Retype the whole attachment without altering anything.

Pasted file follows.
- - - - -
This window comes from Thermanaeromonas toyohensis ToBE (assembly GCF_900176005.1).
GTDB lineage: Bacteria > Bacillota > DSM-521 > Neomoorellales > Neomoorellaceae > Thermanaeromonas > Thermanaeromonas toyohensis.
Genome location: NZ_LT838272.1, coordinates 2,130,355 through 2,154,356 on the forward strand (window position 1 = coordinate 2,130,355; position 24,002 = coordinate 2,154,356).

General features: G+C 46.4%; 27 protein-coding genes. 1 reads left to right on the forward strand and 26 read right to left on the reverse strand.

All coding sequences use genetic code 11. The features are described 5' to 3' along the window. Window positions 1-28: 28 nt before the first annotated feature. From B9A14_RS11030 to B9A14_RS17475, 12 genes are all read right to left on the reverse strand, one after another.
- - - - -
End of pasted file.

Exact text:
This window comes from Thermanaeromonas toyohensis ToBE (assembly GCF_900176005.1).
GTDB lineage: Bacteria > Bacillota > DSM-521 > Neomoorellales > Neomoorellaceae > Thermanaeromonas > Thermanaeromonas toyohensis.
Genome location: NZ_LT838272.1, coordinates 2,130,355 through 2,154,356 on the forward strand (window position 1 = coordinate 2,130,355; position 24,002 = coordinate 2,154,356).

General features: G+C 46.4%; 27 protein-coding genes. 1 reads left to right on the forward strand and 26 read right to left on the reverse strand.

All coding sequences use genetic code 11. The features are described 5' to 3' along the window. Window positions 1-28: 28 nt before the first annotated feature. From B9A14_RS11030 to B9A14_RS17475, 12 genes are all read right to left on the reverse strand, one after another.